A 7.0 earthquake centered in Anchorage rattled much of Southcentral Alaska on Nov. 30 and aftershocks, some of considerable strength, continued to rattle the area on Dec. 1.
Road systems suffered significant damage, from severe fractures in main roads, including the Glenn Highway northbound from Anchorage, plus ramp collapses and rock slides on the Seward Highway, which connects the Kenai Peninsula to Anchorage.
While some homes, businesses and government buildings had structural damage, no deaths were reported.
A resident of the Chugiak area about 20 miles north of Anchorage said she could hear those aftershocks coming, with mountains near her home cracking, like someone was hitting the mountain with a huge metal ax.
Many homes had extensive damage from falling objects, from bookshelves to large fish tanks and kitchenware, including dishes and coffee mugs.
With a touch of classic Alaska humor, some suggested on social media that “if you have family in Alaska and need Christmas ideas, we all need new dishes.”
As damage assessments, initial repairs and cleanup got underway, weather forecasts were for high winds and the possibility of up to about eight inches of snow for areas of Southcentral Alaska.
Mental health authorities in Anchorage, during a news conference on Dec. 1, urged those with friends and family dealing with mental health issues, as well as those with pets, to stick to their normal routine and make an extra effort to keep connected socially with those around them.
A tsunami warning issued for coastal areas, including Cordova, Cook Inlet and the southern Kenai Peninsula, was cancelled, and for the most part, by Saturday, Dec. 1, power, water and natural gas services were restored.
Gov. Bill Walker quickly issued a disaster declaration, and at Walker’s request, the Trump administration issued a federal emergency declaration to assist local, state and non-government response and recovery efforts.
Walker, who was among officials doing an aerial assessment of the damage from a Black Hawk helicopter, said Alaskans have a lot to be thankful for, and offered thanks to all those on a federal, state and local level, including first responders, for their efforts.
“We are no stranger to earthquakes, but each one brings its own special challenges,” said Walker, who was a boy growing up in Valdez during the 1964 Good Friday earthquake. “This one was very strong.”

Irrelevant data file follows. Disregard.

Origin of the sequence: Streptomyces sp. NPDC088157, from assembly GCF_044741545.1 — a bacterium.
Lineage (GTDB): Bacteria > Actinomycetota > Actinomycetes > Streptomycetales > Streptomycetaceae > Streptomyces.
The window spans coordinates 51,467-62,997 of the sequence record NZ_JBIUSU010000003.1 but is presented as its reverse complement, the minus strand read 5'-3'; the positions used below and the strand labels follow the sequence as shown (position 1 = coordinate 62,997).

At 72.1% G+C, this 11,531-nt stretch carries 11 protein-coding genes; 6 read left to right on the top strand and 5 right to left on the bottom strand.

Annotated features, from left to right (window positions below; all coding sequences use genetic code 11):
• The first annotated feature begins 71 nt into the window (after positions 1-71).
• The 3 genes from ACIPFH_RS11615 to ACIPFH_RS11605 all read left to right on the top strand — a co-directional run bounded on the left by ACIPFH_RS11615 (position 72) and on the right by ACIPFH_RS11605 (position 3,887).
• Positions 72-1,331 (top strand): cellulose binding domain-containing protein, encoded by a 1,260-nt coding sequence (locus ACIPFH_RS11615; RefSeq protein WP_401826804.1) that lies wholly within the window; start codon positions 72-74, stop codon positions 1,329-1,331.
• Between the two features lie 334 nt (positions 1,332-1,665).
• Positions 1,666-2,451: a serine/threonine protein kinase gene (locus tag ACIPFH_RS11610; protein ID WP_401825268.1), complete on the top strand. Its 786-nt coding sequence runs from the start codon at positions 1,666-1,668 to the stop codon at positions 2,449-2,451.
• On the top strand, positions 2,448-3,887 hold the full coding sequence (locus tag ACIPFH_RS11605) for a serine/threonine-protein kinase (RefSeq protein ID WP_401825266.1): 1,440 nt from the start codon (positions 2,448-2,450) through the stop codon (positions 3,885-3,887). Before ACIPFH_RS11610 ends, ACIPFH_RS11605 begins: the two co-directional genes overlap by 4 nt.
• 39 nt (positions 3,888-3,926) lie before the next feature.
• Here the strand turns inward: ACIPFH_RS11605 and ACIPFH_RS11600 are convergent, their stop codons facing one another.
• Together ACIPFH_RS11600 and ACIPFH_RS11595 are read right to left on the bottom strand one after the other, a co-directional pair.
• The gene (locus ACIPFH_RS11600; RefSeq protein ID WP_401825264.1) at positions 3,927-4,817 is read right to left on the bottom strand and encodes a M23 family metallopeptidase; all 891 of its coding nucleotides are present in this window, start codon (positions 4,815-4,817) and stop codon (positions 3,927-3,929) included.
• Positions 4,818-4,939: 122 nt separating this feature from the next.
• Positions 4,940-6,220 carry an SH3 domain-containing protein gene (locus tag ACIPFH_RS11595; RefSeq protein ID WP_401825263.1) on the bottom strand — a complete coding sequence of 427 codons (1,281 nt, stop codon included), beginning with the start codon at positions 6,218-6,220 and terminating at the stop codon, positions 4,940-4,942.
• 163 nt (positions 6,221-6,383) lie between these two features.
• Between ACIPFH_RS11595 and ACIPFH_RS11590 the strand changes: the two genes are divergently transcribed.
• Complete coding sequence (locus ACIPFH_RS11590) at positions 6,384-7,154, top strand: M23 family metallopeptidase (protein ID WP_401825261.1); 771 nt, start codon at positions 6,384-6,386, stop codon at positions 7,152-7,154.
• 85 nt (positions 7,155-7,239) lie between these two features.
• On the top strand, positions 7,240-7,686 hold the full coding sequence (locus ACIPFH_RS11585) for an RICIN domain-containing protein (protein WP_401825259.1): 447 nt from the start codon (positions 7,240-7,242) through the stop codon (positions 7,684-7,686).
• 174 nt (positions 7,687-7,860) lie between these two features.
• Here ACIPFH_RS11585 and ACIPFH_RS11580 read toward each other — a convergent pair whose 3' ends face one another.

Walker and other officials, including Anchorage Mayor Ethan Berkowitz, credited the important role played by upgraded building codes in the wake of the 1964 Good Friday earthquake, how Alaskans have been quick to check on neighbors to be sure they were okay, and a general lack of civil disobedience or looting.
It has been, said Berkowitz, “a demonstration that Anchorage is prepared for these kinds of emergencies, that people pull together, look after one another. Anchorage did this right.”
The Port of Anchorage, critical to the state’s economy, was being assessed for damages, but remains open to inbound and outbound maritime traffic. The Alaska Railroad meanwhile shut down all operations because of damages at its operations center at Ship Creek in Anchorage.
In Washington D.C., the state’s congressional delegation said that the Federal Emergency Management Agency, FEMA, has committed to provide whatever assistance the state of Alaska requires in response and recovery from the earthquake.
The federal Department of Transportation on Dec. 1 announced the immediate availability of $5 million in “quick release” emergency relief funds to begin repairs on roads and bridges damaged by the quake, in order to restore essential traffic lanes and prevent additional damage.
“Alaskans are incredibly resilient, but that doesn’t mean that when you’re hit with something of this intensity it doesn’t have a substantial and devastating impact,” said Sen. Lisa Murkowski, R-Alaska. “The message I want to convey to friends, family and Alaskans across the state is that we are on top of this.”
“We are focused on making sure every element of federal power, authority and funding is brought to bear on getting Alaska back up and running as soon as possible,” said Sen. Dan Sullivan, R-Alaska.
“We will continue to work together as a team to ensure federal assistance is available for Alaskans,” said Rep. Don Young, R-Alaska.
Anchorage authorities also urged area residents shopping at a number of stores reopened, some within hours of the severe earthquake, to stock up on what they needed, but said there is no need for a run on supplies.